SEOUL: South Korean President Yoon Suk-yeol said on Wednesday he would consider suspending a 2018 inter-Korean military pact if the North violates its airspace again, his office said, amid tension over a recent intrusion by North Korean drones.
Yoon made the comment after being briefed on countermeasures to North Korean drones that crossed into the South last week, calling for building an “overwhelming response capability that goes beyond proportional levels,” according to his press secretary, Kim Eun-hye.
“During the meeting, he instructed the national security office to consider suspending the validity of the military agreement if North Korea stages another provocation invading our territory,” Kim told a briefing.
The 2018 deal, sealed on the sidelines of a summit between North Korean leader Kim Jong Un and South Korean President Moon Jae-in, calls for ceasing “all hostile acts”, creating a no-fly zone around the border, and removing landmines and guard posts within the heavily fortified Demilitarised Zone. The government has not said how many mines and posts were removed, citing security concerns.
Abandoning the pact could mean the return of the guard posts, live-fire drills in the former no-fly zone and propaganda broadcasts across the border — all of which drew angry responses from Pyongyang before the pact.
Inter-Korean relations have been testy for decades but have grown even more tense since Yoon took office in May pledging a tougher line against Pyongyang.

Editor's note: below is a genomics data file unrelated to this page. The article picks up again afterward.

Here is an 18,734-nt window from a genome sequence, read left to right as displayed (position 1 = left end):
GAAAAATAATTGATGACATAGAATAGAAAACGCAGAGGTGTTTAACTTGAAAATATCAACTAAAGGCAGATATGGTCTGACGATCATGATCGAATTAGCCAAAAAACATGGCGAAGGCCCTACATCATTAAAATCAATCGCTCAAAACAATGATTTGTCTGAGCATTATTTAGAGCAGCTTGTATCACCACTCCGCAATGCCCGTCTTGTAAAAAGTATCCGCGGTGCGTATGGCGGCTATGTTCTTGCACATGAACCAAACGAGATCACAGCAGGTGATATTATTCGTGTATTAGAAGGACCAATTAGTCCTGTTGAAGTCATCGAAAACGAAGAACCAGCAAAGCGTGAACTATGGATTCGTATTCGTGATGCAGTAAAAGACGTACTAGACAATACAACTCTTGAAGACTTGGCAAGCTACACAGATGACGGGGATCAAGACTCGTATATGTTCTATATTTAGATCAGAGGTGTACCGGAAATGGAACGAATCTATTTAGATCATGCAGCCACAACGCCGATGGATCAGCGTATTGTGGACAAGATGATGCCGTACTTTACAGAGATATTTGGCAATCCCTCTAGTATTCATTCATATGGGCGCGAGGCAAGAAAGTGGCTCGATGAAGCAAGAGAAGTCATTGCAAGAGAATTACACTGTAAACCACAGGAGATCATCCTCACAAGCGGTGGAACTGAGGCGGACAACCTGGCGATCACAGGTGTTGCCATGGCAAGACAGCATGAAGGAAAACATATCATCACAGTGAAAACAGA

During the election campaign last year, Yoon said Pyongyang had repeatedly breached the agreement with missile launches and warned he might scrap it. He said after taking office that the pact’s fate hinges on the North’s actions.
Yoon has criticised the military’s handling of the drone incident, in part blaming the previous administration’s reliance on the 2018 pact.
He has urged the military to stand ready to retaliate, even if that means “risking escalation.”
Yoon ordered the defence minister to launch a comprehensive drone unit that performs multi-purpose missions, including surveillance, reconnaissance and electronic warfare, and to set up a system to mass-produce small drones that are difficult to detect within the year, Kim said.
“He also called for accelerating the development of stealthy drones this year and quickly establishing a drone killer system,” she said.
South Korea’s army operated two drone squadrons within its Ground Operations Command since 2018, but they were primarily designed to prepare for future warfare.
The defence ministry has said it plans to launch another unit focusing on surveillance and reconnaissance functions, especially targeting smaller drones.
“The upcoming unit would carry entirely different tasks, conducting operations in various areas,” Defence Minister Lee Jong-sup told parliament last week.
To boost its anti-drone capability, the ministry announced plans last week it would spend 560 billion won ($440 million) over the next five years on technology such as airborne laser weapons and signal jammers.